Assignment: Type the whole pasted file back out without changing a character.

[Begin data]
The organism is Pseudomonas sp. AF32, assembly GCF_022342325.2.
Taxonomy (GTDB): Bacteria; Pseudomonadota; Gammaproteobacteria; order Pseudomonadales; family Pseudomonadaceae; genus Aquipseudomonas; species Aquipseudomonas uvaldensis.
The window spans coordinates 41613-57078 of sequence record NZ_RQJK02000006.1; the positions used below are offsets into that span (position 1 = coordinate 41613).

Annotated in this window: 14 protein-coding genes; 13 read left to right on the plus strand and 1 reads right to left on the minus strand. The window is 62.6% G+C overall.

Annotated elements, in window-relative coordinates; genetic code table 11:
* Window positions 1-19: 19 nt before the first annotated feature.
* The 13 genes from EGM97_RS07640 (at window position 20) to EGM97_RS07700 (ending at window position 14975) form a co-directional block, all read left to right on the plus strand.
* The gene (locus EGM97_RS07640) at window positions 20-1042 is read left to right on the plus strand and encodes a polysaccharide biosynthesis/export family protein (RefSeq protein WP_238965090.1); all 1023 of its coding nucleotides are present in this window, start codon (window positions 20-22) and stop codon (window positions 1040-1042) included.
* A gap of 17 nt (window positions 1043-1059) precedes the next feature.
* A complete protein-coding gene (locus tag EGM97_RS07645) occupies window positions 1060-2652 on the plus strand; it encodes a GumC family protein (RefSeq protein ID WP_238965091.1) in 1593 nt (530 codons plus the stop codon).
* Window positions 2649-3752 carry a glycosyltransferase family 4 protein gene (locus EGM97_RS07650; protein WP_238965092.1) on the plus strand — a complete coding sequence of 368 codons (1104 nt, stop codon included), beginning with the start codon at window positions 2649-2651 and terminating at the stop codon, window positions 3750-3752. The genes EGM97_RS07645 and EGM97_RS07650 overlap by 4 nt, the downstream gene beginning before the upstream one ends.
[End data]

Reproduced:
The organism is Pseudomonas sp. AF32, assembly GCF_022342325.2.
Taxonomy (GTDB): Bacteria; Pseudomonadota; Gammaproteobacteria; order Pseudomonadales; family Pseudomonadaceae; genus Aquipseudomonas; species Aquipseudomonas uvaldensis.
The window spans coordinates 41613-57078 of sequence record NZ_RQJK02000006.1; the positions used below are offsets into that span (position 1 = coordinate 41613).

Annotated in this window: 14 protein-coding genes; 13 read left to right on the plus strand and 1 reads right to left on the minus strand. The window is 62.6% G+C overall.

Annotated elements, in window-relative coordinates; genetic code table 11:
* Window positions 1-19: 19 nt before the first annotated feature.
* The 13 genes from EGM97_RS07640 (at window position 20) to EGM97_RS07700 (ending at window position 14975) form a co-directional block, all read left to right on the plus strand.
* The gene (locus EGM97_RS07640) at window positions 20-1042 is read left to right on the plus strand and encodes a polysaccharide biosynthesis/export family protein (RefSeq protein WP_238965090.1); all 1023 of its coding nucleotides are present in this window, start codon (window positions 20-22) and stop codon (window positions 1040-1042) included.
* A gap of 17 nt (window positions 1043-1059) precedes the next feature.
* A complete protein-coding gene (locus tag EGM97_RS07645) occupies window positions 1060-2652 on the plus strand; it encodes a GumC family protein (RefSeq protein ID WP_238965091.1) in 1593 nt (530 codons plus the stop codon).
* Window positions 2649-3752 carry a glycosyltransferase family 4 protein gene (locus EGM97_RS07650; protein WP_238965092.1) on the plus strand — a complete coding sequence of 368 codons (1104 nt, stop codon included), beginning with the start codon at window positions 2649-2651 and terminating at the stop codon, window positions 3750-3752. The genes EGM97_RS07645 and EGM97_RS07650 overlap by 4 nt, the downstream gene beginning before the upstream one ends.